Monday, February 9, 2015

Movie Monday: The Giver

The Giver
When opportunity arises, I feature Movie Monday. I recognize few people have the time or desire to read the amount I do, especially when it comes to the 100 Best Novels list. Luckily, Hollywood loves adapting a classic and I love a good story in any form.

I love Lois Lowry's The Giver. Even though most of my peers read it years and years ago, I only was introduced to the book (and series!) in 2012. It somehow was one of those books I had just never gotten around to reading. How glad I am that changed!

If you haven't read the book, I strongly encourage you to do so. And, if you read it years ago, you may not know there is a whole series! Lowry just wrote the fourth book a couple years ago, long after the other three. All are good, but the sequels, I must admit, do not come close to The Giver - at least not for me. 

Along with many Giver fans, I anticipated last summer's film adaptation with both excitement and apprehension. The book is so good and was going to prove inherently difficult to adapt for a visual audience. There is a reason it had not been done in the intervening years between original publication and now.

The trailer made me nervous. The online discussions made me nervous. The somewhat lack luster reception at the box office made me nervous. So, we waited for Netflix.

We do that with basically everything but Hunger Games anyway, so it wasn't a big deal for us. Plus, Kevin has not read The Giver (I know!!), so he was not particularly interested. We finally got around to requested the Blu-Ray late this fall.

Right from the start, I sighed with relief to see the black and white. I know there were a lot of us out there worried that the perception of color would either be left out or not handled well. I have to say: I think the color issue was handled better than basically anything else in the film. I found the black and white haunting and powerful. The integration of color as Jonas receives the memories was so smooth you almost did not realize it was happening. Then, late in the film, when there are shots back in the black and white, you suddenly realize the huge contrast and the power of it sweeps over you again.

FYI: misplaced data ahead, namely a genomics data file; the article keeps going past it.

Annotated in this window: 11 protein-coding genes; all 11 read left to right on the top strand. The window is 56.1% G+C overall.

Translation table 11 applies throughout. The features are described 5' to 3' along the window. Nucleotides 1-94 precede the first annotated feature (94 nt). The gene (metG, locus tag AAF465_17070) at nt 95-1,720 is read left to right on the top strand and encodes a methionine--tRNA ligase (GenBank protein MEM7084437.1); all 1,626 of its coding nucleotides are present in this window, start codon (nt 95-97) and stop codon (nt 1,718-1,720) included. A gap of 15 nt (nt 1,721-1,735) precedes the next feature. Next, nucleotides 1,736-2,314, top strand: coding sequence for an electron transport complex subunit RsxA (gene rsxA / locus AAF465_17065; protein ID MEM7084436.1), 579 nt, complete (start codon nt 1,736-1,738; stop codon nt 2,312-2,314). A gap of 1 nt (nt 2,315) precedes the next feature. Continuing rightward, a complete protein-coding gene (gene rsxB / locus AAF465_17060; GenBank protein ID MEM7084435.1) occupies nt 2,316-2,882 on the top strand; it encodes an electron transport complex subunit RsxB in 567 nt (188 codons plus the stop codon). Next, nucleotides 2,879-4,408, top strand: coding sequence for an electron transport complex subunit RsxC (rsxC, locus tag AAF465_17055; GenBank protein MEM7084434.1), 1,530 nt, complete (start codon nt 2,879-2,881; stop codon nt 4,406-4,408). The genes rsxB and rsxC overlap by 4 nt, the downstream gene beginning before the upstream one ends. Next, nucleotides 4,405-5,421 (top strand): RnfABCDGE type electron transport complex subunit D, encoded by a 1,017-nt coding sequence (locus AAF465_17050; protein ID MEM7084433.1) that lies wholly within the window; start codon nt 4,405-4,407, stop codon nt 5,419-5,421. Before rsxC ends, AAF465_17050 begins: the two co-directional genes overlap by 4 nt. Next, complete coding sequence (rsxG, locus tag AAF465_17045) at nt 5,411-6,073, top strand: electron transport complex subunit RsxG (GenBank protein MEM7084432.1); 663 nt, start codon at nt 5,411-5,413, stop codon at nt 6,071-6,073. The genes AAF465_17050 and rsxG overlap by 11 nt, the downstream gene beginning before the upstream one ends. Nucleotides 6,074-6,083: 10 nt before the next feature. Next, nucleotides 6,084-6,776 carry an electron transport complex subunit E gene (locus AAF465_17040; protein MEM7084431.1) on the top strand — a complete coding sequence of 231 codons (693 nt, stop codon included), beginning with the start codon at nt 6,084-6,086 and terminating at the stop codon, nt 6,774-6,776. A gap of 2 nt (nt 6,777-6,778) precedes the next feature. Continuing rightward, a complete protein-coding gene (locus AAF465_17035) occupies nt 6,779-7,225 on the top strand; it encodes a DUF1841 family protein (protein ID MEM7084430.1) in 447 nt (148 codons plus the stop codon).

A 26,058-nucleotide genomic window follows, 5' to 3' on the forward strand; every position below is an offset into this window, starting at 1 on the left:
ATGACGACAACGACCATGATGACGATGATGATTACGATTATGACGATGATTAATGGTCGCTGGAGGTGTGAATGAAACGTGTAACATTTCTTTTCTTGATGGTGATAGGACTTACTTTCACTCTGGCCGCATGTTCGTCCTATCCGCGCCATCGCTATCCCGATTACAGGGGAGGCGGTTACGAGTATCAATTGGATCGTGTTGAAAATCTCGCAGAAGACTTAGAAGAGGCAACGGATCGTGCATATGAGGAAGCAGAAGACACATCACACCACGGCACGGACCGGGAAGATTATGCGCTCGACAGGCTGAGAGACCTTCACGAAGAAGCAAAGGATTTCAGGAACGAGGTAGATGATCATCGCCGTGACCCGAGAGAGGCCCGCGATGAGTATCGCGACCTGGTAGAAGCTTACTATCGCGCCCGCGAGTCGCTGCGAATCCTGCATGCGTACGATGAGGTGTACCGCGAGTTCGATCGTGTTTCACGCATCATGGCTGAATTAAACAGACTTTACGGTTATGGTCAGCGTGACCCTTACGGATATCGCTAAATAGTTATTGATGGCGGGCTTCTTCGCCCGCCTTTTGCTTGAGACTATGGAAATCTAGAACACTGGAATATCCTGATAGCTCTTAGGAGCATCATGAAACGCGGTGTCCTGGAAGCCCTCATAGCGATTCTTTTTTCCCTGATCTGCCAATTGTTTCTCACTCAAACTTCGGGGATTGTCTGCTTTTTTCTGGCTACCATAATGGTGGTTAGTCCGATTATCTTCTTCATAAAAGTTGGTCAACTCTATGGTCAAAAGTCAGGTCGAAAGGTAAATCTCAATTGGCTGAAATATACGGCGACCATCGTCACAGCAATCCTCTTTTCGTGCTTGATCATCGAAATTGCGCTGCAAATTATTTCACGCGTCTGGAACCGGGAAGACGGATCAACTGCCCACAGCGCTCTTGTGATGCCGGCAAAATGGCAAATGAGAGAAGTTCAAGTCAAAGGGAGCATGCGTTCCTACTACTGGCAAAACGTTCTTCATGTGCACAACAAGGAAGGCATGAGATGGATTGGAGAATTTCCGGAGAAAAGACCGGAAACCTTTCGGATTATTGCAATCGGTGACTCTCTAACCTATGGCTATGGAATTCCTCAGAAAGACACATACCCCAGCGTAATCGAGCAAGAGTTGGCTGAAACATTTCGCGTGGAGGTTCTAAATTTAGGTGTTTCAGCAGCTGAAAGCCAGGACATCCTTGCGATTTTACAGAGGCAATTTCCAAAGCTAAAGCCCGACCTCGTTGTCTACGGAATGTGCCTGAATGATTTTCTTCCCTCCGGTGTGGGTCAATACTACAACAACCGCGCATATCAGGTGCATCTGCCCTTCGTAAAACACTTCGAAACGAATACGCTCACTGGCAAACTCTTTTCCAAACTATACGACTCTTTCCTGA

I also thought the memories worked well. This was another piece that I felt could have gone very poorly.

Now for the not great things...

First of all, I did not remember any of that love story bit from the book. In the book, they are much younger. This, to me, was the first of a multitude of subplots added for Hollywood appeal. Then, add in the dramatic race for freedom at the end. A lot of this just did not ring true with the original story for me. 

I understand perfectly that the original story does not contain the action or much of the suspense needed to hold a movie audience. Hence, my apprehension about the book being adapted in the first place. Yet, I do not think that drawing out the ending so much and adding so much plot ultimately added anything to the story. If directors and screenwriters are going to add to the story, I would much rather see it be elements and subplots that enhance the story and the characters (see: district rebellions in Mockingjay). I do feel like the Taylor Swift bit weirdly did accomplish this to an extent, but even that was brief in comparison to the whole climax at the end.

Ultimately, I was disappointed. It certainly could have been worse. But I think it also could have been better. Or, maybe not. I don't know. During this book into an attempted Hollywood blockbuster was probably never the right path for it. I appreciated the production value and getting to watch the ever brilliant Meryl Streep in action and that likely would not have happened with a small, independent adaptation. Still, I think it needed a stronger artistic touch. It needs to be more about the characters and the underlying messages between the lines of the book than about the action or government corruption.

Did you see the movie? What did you think?


  1. This is why I was too nervous to see the movie. The Giver is one of my favorite childhood books and in my opinion it isn't an easy one to adapt for film or TV. I'm glad they kept the black-and-white aspect in the beginning, but why did they have to add a love story? I MAY watch this if it comes on Netflix Watch Instantly one day, but for now I don't really have an interest in it =P I'd much rather read the book again.

    1. That's a good call. Wait for Netflix for sure. Or just reread the book. It's so masterful and the movie just didn't capture that. Makes me sad that Lowry waited so long to have it adapted and then it still didn't capture her book very well.

  2. I still haven't seen this movie! Like you (and most of the rest of the book-loving internet world) I was super nervous after seeing the trailer. I wrote about it actually ( I think the book is just too beloved to too many. It would be hard for any movie to do it justice.

    1. Yes! I read that blog post back when you wrote it and it made me SO apprehensive about the movie. I was glad they ended up doing the black and white thing and surprised that ended up being one of the better parts of the movie. Overall, though, this story is just too complex to really capture on screen for a mass audience.